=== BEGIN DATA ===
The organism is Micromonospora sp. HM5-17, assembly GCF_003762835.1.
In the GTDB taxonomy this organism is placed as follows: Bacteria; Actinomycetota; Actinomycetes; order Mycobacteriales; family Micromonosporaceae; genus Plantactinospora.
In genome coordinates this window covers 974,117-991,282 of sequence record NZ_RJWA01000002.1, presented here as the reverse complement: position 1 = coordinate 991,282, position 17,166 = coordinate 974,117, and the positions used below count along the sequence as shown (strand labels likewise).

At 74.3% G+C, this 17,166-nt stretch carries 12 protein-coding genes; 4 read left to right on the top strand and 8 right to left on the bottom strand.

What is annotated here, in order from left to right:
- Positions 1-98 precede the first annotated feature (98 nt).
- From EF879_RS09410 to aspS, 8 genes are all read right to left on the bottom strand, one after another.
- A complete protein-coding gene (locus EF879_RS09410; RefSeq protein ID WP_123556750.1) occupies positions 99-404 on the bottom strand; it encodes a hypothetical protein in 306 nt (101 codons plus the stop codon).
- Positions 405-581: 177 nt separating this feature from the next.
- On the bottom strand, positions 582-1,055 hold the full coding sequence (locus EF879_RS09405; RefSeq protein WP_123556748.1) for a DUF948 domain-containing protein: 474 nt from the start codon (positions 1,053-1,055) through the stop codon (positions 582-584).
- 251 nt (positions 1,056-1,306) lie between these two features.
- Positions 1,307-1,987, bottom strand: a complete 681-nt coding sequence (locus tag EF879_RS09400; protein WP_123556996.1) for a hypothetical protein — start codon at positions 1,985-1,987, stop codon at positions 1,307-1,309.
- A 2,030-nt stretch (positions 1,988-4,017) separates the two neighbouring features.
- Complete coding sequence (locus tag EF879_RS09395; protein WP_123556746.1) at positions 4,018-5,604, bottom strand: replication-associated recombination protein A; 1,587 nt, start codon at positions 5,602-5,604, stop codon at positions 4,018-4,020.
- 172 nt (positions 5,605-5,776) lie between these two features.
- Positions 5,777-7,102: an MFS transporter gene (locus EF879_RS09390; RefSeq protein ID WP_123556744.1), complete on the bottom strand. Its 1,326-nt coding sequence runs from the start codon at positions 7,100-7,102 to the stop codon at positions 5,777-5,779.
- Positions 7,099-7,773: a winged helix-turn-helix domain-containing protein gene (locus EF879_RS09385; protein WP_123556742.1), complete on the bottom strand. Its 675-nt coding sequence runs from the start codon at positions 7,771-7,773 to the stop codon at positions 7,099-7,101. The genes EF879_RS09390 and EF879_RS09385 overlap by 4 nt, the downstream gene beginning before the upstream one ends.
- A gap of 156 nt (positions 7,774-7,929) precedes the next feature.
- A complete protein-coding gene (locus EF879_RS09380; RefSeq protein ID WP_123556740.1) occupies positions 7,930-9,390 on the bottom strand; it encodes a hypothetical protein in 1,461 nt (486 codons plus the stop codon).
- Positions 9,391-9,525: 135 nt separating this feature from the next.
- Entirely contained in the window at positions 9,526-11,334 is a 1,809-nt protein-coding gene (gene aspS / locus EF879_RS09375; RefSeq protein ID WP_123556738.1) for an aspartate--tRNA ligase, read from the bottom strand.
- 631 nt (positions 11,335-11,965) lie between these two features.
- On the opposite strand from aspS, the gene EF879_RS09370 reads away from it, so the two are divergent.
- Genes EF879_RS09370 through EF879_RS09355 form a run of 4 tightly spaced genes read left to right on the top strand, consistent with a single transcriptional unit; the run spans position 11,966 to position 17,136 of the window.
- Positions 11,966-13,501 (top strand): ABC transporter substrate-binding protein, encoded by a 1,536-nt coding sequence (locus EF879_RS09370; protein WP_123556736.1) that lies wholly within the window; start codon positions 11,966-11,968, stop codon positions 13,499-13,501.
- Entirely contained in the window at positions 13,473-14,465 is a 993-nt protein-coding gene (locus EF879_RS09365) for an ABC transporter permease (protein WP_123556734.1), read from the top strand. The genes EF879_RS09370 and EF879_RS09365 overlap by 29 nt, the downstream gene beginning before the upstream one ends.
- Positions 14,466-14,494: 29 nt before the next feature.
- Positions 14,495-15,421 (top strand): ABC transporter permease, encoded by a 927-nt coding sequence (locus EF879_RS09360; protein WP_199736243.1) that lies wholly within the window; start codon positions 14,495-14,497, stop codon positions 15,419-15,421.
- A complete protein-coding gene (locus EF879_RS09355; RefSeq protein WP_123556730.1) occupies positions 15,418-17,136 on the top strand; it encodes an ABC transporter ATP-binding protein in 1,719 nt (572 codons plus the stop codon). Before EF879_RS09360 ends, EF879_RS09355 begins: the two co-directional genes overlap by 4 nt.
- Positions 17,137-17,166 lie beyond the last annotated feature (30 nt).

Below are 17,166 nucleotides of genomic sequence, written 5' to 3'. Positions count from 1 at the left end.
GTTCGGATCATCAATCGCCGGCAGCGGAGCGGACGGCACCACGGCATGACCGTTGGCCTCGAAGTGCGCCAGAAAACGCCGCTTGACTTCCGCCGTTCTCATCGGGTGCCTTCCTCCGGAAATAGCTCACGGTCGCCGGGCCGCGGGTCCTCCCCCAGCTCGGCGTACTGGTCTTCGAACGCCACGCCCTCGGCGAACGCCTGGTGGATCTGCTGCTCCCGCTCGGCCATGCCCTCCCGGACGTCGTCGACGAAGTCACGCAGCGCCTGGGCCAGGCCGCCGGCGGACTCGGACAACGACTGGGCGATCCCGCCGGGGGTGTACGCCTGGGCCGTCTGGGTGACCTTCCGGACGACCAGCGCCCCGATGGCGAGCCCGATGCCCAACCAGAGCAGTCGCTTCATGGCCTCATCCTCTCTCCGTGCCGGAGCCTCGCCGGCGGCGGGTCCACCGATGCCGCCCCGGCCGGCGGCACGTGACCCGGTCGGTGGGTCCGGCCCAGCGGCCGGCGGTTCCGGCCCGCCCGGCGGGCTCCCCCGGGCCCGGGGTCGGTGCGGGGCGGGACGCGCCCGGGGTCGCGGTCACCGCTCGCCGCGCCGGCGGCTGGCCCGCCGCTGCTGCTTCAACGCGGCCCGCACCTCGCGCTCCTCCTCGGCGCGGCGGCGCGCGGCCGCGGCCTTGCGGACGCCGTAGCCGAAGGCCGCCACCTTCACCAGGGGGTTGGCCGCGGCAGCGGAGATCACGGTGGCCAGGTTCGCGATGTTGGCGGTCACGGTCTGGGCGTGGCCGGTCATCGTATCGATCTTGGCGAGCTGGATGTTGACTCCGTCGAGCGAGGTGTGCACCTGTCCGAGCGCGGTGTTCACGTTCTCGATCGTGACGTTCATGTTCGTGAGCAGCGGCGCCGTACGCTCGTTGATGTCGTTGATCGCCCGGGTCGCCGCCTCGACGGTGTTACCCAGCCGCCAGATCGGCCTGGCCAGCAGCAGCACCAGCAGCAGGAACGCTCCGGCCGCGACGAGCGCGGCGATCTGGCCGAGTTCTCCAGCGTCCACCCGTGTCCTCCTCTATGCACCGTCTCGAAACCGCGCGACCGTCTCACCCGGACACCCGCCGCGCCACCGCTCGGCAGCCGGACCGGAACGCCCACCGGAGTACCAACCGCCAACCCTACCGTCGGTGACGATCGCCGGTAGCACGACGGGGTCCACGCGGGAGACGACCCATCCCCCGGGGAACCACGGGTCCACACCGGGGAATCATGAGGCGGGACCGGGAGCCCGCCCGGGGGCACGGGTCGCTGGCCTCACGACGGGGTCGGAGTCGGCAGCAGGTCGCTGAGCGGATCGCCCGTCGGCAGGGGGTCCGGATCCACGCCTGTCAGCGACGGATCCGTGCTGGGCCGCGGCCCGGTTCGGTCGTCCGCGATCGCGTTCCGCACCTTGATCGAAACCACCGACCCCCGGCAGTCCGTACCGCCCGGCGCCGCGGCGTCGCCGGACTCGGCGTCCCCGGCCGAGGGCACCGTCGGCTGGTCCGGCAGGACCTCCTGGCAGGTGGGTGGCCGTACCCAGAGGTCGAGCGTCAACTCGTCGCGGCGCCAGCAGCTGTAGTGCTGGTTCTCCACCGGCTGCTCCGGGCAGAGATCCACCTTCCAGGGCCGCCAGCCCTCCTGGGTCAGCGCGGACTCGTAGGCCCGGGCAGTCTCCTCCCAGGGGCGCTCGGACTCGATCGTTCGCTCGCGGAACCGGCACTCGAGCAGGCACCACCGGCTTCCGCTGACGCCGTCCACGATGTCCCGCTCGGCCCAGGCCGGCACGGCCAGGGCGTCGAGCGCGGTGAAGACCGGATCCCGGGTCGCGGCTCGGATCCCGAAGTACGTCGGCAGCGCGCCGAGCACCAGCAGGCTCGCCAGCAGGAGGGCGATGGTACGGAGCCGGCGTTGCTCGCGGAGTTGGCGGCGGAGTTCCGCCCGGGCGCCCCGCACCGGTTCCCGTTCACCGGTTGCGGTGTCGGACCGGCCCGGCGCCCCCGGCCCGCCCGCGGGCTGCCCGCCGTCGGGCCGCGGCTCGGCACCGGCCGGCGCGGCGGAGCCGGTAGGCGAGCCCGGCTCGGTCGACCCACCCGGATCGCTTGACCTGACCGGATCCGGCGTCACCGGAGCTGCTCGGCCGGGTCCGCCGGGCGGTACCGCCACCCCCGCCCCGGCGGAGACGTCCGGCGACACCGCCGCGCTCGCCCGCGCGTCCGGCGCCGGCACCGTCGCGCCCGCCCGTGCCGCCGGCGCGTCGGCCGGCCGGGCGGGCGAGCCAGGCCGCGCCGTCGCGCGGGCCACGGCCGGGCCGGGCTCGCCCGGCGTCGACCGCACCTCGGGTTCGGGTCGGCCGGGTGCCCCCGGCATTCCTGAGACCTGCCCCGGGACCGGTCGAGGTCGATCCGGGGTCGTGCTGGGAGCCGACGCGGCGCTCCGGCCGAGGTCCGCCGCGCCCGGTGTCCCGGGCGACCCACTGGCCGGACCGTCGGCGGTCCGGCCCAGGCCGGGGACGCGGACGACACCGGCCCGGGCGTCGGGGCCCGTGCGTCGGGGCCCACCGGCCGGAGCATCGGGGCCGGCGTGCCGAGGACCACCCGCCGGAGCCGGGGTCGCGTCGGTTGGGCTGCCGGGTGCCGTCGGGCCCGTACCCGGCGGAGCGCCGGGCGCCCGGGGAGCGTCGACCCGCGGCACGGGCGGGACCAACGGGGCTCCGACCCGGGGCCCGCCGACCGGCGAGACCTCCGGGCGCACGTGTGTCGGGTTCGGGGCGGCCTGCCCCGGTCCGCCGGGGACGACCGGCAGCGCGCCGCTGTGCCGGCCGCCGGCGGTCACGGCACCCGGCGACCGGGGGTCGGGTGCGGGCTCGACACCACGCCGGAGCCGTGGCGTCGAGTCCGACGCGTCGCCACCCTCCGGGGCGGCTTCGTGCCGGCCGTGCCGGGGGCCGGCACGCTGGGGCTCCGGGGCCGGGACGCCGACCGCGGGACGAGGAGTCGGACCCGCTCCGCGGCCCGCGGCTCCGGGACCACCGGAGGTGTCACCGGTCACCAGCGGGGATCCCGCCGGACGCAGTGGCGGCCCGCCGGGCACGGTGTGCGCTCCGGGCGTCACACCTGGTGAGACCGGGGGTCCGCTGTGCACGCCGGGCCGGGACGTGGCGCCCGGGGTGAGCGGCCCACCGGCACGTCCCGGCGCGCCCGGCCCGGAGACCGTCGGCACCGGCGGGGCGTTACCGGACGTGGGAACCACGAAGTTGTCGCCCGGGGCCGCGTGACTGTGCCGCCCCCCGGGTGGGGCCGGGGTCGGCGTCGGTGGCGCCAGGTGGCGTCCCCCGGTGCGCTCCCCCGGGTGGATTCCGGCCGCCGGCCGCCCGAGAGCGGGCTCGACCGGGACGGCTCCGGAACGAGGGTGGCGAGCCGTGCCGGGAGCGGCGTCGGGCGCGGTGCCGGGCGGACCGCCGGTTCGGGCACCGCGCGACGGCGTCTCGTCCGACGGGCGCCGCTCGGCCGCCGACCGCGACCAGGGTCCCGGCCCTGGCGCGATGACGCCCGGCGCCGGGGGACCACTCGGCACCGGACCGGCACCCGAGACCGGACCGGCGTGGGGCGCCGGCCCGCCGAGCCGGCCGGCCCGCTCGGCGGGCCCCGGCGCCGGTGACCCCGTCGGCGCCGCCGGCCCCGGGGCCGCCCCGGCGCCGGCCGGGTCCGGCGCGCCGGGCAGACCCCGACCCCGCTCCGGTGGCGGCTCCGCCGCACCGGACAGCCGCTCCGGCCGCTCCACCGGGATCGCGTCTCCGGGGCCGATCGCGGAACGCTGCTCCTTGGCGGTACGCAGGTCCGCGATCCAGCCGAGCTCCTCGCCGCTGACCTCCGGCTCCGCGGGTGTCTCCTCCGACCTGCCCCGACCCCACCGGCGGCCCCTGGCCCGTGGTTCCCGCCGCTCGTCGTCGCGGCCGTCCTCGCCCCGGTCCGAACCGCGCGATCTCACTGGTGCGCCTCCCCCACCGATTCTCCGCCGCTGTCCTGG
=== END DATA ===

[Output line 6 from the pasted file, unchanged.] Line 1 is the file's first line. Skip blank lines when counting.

- Positions 1-98 precede the first annotated feature (98 nt).